Billy Budd in Genoa

An English opera in Italy? What next: Eccles cake in the pasticceria? But if you are going to perform Billy Budd in Italy, there could be nowhere better than Genoa. In the first act, the sailors sing lustily “we’re off to Samoa, by way of Genoa” and, by an unhappy coincidence, in February 1941 the ceiling of the auditorium had been destroyed by a shell fired from a British warship. The Genoese must be a forgiving lot for they nevertheless did Britten’s opera proud.This was mainly due to the exciting reading of the score by conductor Andrea Battistoni, only 28 years old and, with his shock of hair, somewhat resembling a young Rattle. He brought out odd harmonies and rhythmic patterns that I seem not to have heard before.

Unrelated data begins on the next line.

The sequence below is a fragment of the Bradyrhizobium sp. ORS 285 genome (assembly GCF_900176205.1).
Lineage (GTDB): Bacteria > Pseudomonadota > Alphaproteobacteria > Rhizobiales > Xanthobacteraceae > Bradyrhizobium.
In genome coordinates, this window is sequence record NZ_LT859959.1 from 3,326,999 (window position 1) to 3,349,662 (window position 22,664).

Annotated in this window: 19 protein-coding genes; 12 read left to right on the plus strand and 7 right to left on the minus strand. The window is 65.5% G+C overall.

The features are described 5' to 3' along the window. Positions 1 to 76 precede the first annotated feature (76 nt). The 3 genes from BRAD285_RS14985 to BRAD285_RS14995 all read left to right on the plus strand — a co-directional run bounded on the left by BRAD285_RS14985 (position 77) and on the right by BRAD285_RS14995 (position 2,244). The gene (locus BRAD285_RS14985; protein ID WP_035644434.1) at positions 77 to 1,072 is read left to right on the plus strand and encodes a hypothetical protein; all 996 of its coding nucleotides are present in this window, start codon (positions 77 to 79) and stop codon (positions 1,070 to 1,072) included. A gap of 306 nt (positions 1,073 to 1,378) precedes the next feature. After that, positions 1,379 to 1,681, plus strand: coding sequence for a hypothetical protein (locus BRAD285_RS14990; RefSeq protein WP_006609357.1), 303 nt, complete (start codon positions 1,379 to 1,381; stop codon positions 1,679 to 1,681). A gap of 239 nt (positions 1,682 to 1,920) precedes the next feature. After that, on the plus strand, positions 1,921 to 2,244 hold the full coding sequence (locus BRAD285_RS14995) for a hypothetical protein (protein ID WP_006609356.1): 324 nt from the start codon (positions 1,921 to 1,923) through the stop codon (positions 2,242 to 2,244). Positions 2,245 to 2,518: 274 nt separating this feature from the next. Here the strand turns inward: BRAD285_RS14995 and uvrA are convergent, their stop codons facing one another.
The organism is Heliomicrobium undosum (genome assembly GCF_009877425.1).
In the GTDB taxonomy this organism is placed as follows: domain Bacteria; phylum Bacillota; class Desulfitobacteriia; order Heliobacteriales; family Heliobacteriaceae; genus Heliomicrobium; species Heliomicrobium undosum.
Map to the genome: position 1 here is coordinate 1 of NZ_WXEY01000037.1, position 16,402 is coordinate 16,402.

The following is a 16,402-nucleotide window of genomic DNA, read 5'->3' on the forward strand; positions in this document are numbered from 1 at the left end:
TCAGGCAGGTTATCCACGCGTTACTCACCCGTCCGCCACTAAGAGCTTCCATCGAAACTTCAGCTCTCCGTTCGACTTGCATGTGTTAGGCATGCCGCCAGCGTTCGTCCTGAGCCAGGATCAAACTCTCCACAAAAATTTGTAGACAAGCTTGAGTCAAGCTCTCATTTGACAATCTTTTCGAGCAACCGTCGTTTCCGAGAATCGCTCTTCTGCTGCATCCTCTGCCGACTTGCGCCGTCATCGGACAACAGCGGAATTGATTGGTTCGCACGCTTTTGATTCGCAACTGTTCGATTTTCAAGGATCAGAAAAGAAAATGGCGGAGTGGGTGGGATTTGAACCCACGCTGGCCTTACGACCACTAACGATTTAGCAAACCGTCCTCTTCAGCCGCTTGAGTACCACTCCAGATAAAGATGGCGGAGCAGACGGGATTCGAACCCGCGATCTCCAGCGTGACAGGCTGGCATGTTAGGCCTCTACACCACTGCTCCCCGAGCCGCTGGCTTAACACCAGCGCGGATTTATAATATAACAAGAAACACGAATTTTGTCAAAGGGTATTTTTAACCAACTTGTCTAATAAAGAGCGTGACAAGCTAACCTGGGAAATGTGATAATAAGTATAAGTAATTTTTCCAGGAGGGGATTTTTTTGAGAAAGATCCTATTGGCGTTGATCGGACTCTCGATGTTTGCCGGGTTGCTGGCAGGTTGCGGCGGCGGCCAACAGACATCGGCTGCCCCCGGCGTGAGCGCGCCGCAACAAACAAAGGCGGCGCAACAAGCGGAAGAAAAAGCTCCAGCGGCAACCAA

The production by Davide Livermore made full use of technology, the three-part stage rising and falling as if with the waves. It was also powerful, particularly in scenes focussing on interaction between the principals; those involving the crew were in contrast dramatically too conventional. Perhaps this was inevitable given the large numbers involved, combining three different choruses brought together for the event.

The role of Captain Vere is ideal for Alan Oke with his plangent voice and intensity of expression – a very different interpretation from that of Peter Pears which had been more intellectual, more introspective. The Canadian Phillip Aldis also impressed as Billy. He caught exactly the right mixture of naivety and bravado, and with his warm baritone made much of his last great monologue. In contrast, Graeme Broadbent failed to convince as Claggart. His portrayal was too much that of a monster. To get observers to speculate on what makes him tick, a more subtle, almost normal demeanour is, I think, required. But this is a minor quibble. It was, taken as a whole, a striking evening of music theatre.